Protesters hit by truck in Tennessee speak out

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MEMPHIS, Tenn. (WREG) — Several women who say they were hit by a truck during a protest Friday night made a call for action after police announced charges against the driver. They spoke at a press conference at the Shelby County administration building hosted by Commissioner Tami Sawyer Monday.

“Four years ago the same thing happened in Charlottesville, and the nation said they were changing and going to mourn, and here we are,” Sawyer said.

Organizers including Allyson Smith and Jordan Dodson told the crowd about their frustration with the incident, especially because suspect Anthony Marcuzzo was not arrested at the time it happened.

Three of the four people who were hit described what happened.

Erin Dempsey said she was marching toward the back of the group. She said the cops had been following them from behind but they got separated, thus allowing other cars to follow.

An SUV driven by suspect Anthony Marcuzzo, 18, pulled right up to them, Dempsey said.

“We were all standing there screaming, ‘Stop,’ holding our hands out to turn around. And he accelerated into us,” Dempsey said.

She regained her balance and jumped onto the SUV’s side mirror, she said. Then, Marcuzzo accelerated, and she said she was dragged 20 feet.

Dempsey went to the hospital for bruising, she said. Shiloh Grace said she sought medical treatment the next day.

“We’ve seen promise after promise broken and reform after reform rolled back. We’ve heard too many excuses and frankly we don’t trust you all anymore,” her 16-year-old daughter, Lydia, told press conference attendants.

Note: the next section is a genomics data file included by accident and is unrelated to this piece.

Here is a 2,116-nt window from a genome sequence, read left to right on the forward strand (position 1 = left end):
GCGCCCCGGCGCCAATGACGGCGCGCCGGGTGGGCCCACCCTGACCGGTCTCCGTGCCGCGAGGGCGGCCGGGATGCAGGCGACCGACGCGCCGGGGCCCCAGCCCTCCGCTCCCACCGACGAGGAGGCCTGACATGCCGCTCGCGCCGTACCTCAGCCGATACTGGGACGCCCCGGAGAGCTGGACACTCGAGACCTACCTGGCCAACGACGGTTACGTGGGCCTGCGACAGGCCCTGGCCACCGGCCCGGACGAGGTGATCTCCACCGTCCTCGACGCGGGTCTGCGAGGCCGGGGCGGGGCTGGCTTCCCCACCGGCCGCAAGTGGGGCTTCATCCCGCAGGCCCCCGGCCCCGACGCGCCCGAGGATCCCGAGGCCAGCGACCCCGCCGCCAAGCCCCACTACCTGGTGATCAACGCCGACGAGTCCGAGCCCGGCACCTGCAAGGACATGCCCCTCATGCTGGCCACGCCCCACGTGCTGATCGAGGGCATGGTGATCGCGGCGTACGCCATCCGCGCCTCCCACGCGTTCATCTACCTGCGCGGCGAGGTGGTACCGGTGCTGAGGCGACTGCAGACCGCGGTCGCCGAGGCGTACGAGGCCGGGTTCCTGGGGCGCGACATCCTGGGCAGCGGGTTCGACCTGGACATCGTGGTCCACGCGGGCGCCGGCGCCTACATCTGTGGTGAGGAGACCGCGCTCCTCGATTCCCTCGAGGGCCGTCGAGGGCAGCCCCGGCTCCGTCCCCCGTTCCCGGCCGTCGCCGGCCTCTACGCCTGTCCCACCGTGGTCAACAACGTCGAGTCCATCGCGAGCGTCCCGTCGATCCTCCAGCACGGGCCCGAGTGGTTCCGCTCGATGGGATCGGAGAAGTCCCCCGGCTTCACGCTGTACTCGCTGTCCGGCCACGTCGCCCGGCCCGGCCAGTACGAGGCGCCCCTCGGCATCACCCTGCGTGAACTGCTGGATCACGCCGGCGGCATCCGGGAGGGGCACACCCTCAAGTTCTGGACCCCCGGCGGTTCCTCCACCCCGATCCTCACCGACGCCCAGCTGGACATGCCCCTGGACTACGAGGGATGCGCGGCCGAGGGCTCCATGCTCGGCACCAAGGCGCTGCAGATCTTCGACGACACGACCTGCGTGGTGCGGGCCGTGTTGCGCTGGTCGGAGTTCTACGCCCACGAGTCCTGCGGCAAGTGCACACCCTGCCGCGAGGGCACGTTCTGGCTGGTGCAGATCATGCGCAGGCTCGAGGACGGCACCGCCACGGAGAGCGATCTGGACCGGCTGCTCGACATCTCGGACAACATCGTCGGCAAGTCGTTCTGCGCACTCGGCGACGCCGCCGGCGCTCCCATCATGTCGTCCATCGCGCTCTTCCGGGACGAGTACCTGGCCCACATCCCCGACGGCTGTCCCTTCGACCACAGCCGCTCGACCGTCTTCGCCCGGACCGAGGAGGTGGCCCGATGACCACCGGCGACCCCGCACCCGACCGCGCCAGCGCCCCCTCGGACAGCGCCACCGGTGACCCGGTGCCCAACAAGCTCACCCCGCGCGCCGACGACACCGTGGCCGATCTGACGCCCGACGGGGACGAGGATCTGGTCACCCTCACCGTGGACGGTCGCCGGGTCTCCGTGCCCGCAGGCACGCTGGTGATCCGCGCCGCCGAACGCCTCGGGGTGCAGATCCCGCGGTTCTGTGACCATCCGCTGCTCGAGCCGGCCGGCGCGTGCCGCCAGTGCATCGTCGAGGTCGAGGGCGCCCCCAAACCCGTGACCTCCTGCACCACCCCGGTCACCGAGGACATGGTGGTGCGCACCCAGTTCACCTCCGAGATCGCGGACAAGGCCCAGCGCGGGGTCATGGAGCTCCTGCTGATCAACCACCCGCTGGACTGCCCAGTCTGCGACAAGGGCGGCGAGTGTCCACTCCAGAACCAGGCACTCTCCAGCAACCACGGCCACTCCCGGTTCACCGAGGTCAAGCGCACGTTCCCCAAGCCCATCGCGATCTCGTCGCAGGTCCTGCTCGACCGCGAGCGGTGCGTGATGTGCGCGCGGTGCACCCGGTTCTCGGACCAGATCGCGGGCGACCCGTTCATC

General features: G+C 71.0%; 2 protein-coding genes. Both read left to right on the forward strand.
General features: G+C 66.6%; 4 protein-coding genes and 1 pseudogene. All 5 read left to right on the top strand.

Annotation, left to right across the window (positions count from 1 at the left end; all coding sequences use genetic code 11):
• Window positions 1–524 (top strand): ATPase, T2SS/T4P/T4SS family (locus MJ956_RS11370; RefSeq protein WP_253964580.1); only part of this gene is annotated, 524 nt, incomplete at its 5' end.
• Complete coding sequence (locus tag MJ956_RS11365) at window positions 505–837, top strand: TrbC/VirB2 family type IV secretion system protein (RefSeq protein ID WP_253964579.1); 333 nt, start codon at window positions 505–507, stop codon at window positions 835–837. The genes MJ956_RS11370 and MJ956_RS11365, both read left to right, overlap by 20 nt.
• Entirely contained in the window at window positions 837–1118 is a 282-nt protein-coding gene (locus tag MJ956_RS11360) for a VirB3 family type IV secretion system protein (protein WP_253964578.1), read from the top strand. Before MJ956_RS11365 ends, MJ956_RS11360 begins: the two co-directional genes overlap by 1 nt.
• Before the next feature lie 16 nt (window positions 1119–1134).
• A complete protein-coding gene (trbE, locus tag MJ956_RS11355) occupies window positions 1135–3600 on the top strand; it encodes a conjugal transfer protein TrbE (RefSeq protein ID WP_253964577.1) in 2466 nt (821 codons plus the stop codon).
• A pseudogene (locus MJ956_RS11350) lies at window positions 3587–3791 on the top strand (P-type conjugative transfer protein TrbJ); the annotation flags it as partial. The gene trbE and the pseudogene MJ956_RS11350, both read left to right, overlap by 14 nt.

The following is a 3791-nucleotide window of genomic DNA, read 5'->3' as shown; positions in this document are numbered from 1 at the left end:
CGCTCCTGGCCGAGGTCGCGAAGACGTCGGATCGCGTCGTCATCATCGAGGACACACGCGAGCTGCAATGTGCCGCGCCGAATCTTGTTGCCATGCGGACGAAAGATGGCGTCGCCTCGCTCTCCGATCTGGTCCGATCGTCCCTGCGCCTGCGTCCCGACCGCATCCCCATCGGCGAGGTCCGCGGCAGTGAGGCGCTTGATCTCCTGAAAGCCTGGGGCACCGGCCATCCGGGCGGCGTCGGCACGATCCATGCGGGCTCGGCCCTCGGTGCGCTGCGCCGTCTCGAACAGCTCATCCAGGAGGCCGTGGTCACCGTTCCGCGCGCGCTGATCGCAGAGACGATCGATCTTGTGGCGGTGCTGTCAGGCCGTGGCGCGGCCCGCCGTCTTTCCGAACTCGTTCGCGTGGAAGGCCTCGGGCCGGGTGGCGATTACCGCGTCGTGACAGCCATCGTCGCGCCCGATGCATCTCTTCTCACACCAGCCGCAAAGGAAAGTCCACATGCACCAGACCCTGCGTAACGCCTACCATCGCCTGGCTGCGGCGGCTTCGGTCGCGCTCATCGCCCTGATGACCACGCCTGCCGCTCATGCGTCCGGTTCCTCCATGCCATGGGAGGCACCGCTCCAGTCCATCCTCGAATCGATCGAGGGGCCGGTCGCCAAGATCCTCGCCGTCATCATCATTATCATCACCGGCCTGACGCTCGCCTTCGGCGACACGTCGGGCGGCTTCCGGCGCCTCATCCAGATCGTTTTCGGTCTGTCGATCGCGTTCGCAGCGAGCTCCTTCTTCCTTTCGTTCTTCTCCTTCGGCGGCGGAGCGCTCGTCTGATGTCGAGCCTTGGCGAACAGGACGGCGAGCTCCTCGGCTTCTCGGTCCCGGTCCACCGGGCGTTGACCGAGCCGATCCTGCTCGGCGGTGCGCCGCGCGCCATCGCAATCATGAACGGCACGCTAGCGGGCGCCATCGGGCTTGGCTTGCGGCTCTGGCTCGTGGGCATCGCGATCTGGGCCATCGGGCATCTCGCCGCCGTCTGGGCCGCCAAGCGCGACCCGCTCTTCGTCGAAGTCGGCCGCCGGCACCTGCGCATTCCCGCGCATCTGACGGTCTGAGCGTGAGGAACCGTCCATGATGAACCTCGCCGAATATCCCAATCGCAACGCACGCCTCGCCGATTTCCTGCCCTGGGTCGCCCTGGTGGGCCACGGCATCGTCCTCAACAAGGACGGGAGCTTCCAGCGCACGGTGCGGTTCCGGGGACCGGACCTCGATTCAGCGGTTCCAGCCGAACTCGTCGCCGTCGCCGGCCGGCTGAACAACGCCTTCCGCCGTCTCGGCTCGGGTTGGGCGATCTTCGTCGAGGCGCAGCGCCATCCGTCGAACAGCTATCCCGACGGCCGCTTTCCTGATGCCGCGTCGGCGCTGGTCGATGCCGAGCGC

Police let Marcuzzo go that night with a traffic ticket, but they say after seeing surveillance video, they turned the case over to the district attorney.

He now faces five misdemeanors including reckless endangerment. He was released from jail on his own recognizance.

“If the driver would’ve been a black man, he would’ve been pulled out of the car. If I was a black woman, I would’ve gotten even less justice than the small amount I did,” Dempsey said.

Police have not responded to WREG’s inquiries about the allegations of unequal treatment.

A person who answered the door at Marcuzzo’s Germantown home Monday did not want to comment.

Marcuzzo is one of two men facing charges of running into protesters in separate incidents during the same march Friday.

Beau Albauer, 26, faces charges of reckless endangerment and reckless driving in connection with the incident, according to a warrant. He was not listed Monday as being in jail custody.

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